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THE FALL CLASSIC

by Chaim Saiman
Torah from Dixie Staff Writer    

If the first four books of the Torah are the regular season, then the book of Deuteronomy is the World Series. As the portions progress, we move from the preliminary preparations for the game to the final speech before marching on to the field.

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If the first four books of the Torah are the regular season, then the book of Deuteronomy is the World Series. As the portions progress, we move from the preliminary preparations for the game to the final speech before marching on to the field. Our team has been through a lot this season – the highlights of the exodus and the revelation at Mt. Sinai, and the tragic sin of the golden calf, as well as the prolonged losing streak of the spies, Korach’s rebellion, and Moses’ sin of hitting the rock. Just as a coach would review the tapes of the season’s greatest wins and losses, Moses reminds us of our highs and lows. Again and again, Moses reminds us of the commandments and assures us of our ability to overcome our weaknesses.

                However, all of that is in the past. In the Torah portions of Re’eh, Shoftim, and Ki Teitzei we were drilled in the fundamentals – the commandments. Parshat Ki Tavo discussed the blessings and dreams of glory, and the dire consequences of failure. As the anthem is sung and the crowd rises to its feet, in the dugout is Coach Moses telling over this week’s portion of Nitzavim/Vayelech.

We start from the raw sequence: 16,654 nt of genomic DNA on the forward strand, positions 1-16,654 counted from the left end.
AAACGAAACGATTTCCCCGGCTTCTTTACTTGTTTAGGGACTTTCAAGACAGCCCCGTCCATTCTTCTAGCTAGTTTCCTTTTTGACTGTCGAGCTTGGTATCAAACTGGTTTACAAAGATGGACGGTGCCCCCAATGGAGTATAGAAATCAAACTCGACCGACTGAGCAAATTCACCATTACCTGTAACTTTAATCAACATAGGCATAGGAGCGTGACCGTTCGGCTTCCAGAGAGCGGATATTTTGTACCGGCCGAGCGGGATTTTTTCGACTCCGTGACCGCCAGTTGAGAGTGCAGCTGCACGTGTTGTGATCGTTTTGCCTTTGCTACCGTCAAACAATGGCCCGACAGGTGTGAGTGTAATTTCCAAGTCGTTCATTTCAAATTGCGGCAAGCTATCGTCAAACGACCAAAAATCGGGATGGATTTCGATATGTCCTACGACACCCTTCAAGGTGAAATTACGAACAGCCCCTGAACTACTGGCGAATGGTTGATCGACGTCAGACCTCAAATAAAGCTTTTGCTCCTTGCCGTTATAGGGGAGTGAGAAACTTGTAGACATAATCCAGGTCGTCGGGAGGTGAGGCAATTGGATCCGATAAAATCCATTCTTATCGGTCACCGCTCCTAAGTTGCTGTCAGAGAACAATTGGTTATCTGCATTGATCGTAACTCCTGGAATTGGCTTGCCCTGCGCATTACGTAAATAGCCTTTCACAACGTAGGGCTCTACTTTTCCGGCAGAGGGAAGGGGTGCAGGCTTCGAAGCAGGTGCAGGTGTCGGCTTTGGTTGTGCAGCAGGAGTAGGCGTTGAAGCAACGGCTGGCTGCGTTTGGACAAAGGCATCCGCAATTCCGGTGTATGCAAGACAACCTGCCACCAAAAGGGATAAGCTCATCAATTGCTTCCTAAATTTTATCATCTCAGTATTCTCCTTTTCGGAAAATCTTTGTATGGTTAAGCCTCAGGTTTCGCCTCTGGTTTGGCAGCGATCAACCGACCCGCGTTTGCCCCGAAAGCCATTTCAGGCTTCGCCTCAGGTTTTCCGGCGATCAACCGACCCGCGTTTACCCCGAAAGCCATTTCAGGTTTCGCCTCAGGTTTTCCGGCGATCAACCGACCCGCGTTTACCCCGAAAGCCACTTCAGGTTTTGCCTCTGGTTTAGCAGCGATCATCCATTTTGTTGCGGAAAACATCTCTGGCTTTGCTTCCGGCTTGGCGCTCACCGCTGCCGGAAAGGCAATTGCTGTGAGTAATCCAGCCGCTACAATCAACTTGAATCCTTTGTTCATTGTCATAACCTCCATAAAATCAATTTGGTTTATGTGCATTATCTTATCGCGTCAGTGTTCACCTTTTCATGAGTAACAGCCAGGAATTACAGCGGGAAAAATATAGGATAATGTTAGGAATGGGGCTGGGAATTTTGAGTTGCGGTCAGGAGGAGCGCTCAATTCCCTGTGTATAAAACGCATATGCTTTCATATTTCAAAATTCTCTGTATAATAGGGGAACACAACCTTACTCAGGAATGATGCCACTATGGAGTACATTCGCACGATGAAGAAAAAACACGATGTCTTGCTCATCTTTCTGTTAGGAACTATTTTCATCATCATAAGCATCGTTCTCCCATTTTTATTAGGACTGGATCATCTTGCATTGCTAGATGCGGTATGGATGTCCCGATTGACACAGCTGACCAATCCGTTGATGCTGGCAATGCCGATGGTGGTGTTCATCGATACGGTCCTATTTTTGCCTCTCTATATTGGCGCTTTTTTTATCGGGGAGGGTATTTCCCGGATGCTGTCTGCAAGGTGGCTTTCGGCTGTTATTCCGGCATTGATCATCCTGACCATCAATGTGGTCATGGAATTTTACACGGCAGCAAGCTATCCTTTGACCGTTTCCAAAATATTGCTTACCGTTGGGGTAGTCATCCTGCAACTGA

Hence, it should come as no surprise that some of the most powerful and emotional language in the entire Bible is contained within this week’s portion. Merely glancing over the words of the Torah reveals the raw tension which is evident as Moses prophesies about the future of the Jewish nation. He introduces his speech by declaring that the Torah is binding on both “those that are here, standing with us today before Hashem, and on those that are not here with us today” (Deuteronomy 29:14). Is this not prophetic of a time when so many Jews will claim that the Torah is “no longer applicable”? Further, is it possible to overlook the fact that just a few verses later (in chapter 30), Moses tells us that after we have been exiled all over the world, Hashem will then return us to our land?

                If we are moved by these verses, we should know that we are not the first. They were also effective in inspiring King Yoshiyahu, who lived towards the end of the first Temple period. Yoshiyahu’s grandfather was the infamous King Menashe, the evil man responsible for setting up idols in the Temple and known as one of the “select few” who are denied a share in the World to Come. Menashe’s son was Amon, who continued in the evil ways of his father. However, at the age of 24, Amon was assassinated by his servants. This brought the eight year-old Yoshiyahu to the throne. Needless to say, the spiritual state of the entire nation was rather dismal.

                At the tender age of 8, Yoshiyahu began to “seek the G-d of his forefather David,” and at age 12, “he began to purify Jerusalem and Judah from idol worship” (II Chronicles 34:3-4). A new hope was born in Jerusalem as the king took it upon himself to reinvigorate the nation. When Yoshiyahu was 26, he began a much-needed restoration of the Temple. During this process, a Torah scroll was found in the Temple and was brought before the king to be read. The Bible relates, “It happened that when the king heard the words of the scroll of the Torah, he tore his garments” (II Kings 22:11). Imagine the king of Israel crying over the words of the Torah, for he had never heard them before! The book of Kings continues to describe that the reform process which Yoshiyahu had introduced reached new heights, and that he gathered the entire nation to Jerusalem on Passover to reintroduce them to the covenant with Hashem.